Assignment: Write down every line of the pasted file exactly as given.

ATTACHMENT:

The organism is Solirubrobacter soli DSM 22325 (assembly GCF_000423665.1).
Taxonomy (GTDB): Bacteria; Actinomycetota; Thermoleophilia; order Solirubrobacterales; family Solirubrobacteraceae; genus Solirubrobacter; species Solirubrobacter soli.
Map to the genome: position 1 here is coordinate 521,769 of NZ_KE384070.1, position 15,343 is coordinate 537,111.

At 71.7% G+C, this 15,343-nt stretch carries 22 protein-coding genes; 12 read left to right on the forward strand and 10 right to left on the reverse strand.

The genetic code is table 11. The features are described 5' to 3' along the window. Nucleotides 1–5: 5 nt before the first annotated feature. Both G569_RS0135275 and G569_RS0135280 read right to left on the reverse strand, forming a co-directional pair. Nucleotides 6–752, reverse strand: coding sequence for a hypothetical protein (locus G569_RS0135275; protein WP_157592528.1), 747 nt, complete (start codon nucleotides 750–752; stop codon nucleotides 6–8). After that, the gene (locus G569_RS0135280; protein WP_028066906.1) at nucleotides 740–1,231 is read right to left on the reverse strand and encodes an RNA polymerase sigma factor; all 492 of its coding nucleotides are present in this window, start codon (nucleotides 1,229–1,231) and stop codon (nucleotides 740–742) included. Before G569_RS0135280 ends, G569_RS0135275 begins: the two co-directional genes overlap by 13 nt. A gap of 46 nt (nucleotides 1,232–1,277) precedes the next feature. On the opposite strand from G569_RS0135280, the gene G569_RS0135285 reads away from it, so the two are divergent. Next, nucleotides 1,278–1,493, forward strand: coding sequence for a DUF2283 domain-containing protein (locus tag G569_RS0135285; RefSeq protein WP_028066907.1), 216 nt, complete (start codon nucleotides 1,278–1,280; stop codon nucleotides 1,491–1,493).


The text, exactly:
The organism is Solirubrobacter soli DSM 22325 (assembly GCF_000423665.1).
Taxonomy (GTDB): Bacteria; Actinomycetota; Thermoleophilia; order Solirubrobacterales; family Solirubrobacteraceae; genus Solirubrobacter; species Solirubrobacter soli.
Map to the genome: position 1 here is coordinate 521,769 of NZ_KE384070.1, position 15,343 is coordinate 537,111.

At 71.7% G+C, this 15,343-nt stretch carries 22 protein-coding genes; 12 read left to right on the forward strand and 10 right to left on the reverse strand.

The genetic code is table 11. The features are described 5' to 3' along the window. Nucleotides 1–5: 5 nt before the first annotated feature. Both G569_RS0135275 and G569_RS0135280 read right to left on the reverse strand, forming a co-directional pair. Nucleotides 6–752, reverse strand: coding sequence for a hypothetical protein (locus G569_RS0135275; protein WP_157592528.1), 747 nt, complete (start codon nucleotides 750–752; stop codon nucleotides 6–8). After that, the gene (locus G569_RS0135280; protein WP_028066906.1) at nucleotides 740–1,231 is read right to left on the reverse strand and encodes an RNA polymerase sigma factor; all 492 of its coding nucleotides are present in this window, start codon (nucleotides 1,229–1,231) and stop codon (nucleotides 740–742) included. Before G569_RS0135280 ends, G569_RS0135275 begins: the two co-directional genes overlap by 13 nt. A gap of 46 nt (nucleotides 1,232–1,277) precedes the next feature. On the opposite strand from G569_RS0135280, the gene G569_RS0135285 reads away from it, so the two are divergent. Next, nucleotides 1,278–1,493, forward strand: coding sequence for a DUF2283 domain-containing protein (locus tag G569_RS0135285; RefSeq protein WP_028066907.1), 216 nt, complete (start codon nucleotides 1,278–1,280; stop codon nucleotides 1,491–1,493).